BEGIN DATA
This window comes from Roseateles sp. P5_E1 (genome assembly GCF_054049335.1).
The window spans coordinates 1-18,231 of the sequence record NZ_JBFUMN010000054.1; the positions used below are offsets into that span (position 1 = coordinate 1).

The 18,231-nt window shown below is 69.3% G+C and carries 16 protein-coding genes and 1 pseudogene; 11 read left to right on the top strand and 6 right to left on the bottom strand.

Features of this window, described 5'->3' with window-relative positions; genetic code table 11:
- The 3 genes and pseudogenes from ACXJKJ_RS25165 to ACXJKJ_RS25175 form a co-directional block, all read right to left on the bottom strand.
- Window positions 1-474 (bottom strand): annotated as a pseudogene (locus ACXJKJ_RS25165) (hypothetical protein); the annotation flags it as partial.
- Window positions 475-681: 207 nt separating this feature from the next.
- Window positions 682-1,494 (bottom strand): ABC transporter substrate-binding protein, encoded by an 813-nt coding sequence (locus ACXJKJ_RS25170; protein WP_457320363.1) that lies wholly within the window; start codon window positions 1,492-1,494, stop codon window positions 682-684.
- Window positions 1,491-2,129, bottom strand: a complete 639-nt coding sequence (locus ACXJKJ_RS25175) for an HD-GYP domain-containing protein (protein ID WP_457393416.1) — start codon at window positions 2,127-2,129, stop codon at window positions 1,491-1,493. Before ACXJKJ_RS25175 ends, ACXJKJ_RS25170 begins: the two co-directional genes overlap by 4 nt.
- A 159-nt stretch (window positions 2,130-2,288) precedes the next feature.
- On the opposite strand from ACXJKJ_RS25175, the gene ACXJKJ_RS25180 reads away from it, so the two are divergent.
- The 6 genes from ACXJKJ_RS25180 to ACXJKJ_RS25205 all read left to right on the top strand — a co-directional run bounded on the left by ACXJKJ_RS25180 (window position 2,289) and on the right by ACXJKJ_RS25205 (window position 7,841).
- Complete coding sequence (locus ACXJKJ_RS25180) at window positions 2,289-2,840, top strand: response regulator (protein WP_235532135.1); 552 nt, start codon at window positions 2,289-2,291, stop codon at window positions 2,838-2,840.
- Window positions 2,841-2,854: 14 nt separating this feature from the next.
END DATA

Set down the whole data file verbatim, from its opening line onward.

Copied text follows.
This window comes from Roseateles sp. P5_E1 (genome assembly GCF_054049335.1).
The window spans coordinates 1-18,231 of the sequence record NZ_JBFUMN010000054.1; the positions used below are offsets into that span (position 1 = coordinate 1).

The 18,231-nt window shown below is 69.3% G+C and carries 16 protein-coding genes and 1 pseudogene; 11 read left to right on the top strand and 6 right to left on the bottom strand.

Features of this window, described 5'->3' with window-relative positions; genetic code table 11:
- The 3 genes and pseudogenes from ACXJKJ_RS25165 to ACXJKJ_RS25175 form a co-directional block, all read right to left on the bottom strand.
- Window positions 1-474 (bottom strand): annotated as a pseudogene (locus ACXJKJ_RS25165) (hypothetical protein); the annotation flags it as partial.
- Window positions 475-681: 207 nt separating this feature from the next.
- Window positions 682-1,494 (bottom strand): ABC transporter substrate-binding protein, encoded by an 813-nt coding sequence (locus ACXJKJ_RS25170; protein WP_457320363.1) that lies wholly within the window; start codon window positions 1,492-1,494, stop codon window positions 682-684.
- Window positions 1,491-2,129, bottom strand: a complete 639-nt coding sequence (locus ACXJKJ_RS25175) for an HD-GYP domain-containing protein (protein ID WP_457393416.1) — start codon at window positions 2,127-2,129, stop codon at window positions 1,491-1,493. Before ACXJKJ_RS25175 ends, ACXJKJ_RS25170 begins: the two co-directional genes overlap by 4 nt.
- A 159-nt stretch (window positions 2,130-2,288) precedes the next feature.
- On the opposite strand from ACXJKJ_RS25175, the gene ACXJKJ_RS25180 reads away from it, so the two are divergent.
- The 6 genes from ACXJKJ_RS25180 to ACXJKJ_RS25205 all read left to right on the top strand — a co-directional run bounded on the left by ACXJKJ_RS25180 (window position 2,289) and on the right by ACXJKJ_RS25205 (window position 7,841).
- Complete coding sequence (locus ACXJKJ_RS25180) at window positions 2,289-2,840, top strand: response regulator (protein WP_235532135.1); 552 nt, start codon at window positions 2,289-2,291, stop codon at window positions 2,838-2,840.
- Window positions 2,841-2,854: 14 nt separating this feature from the next.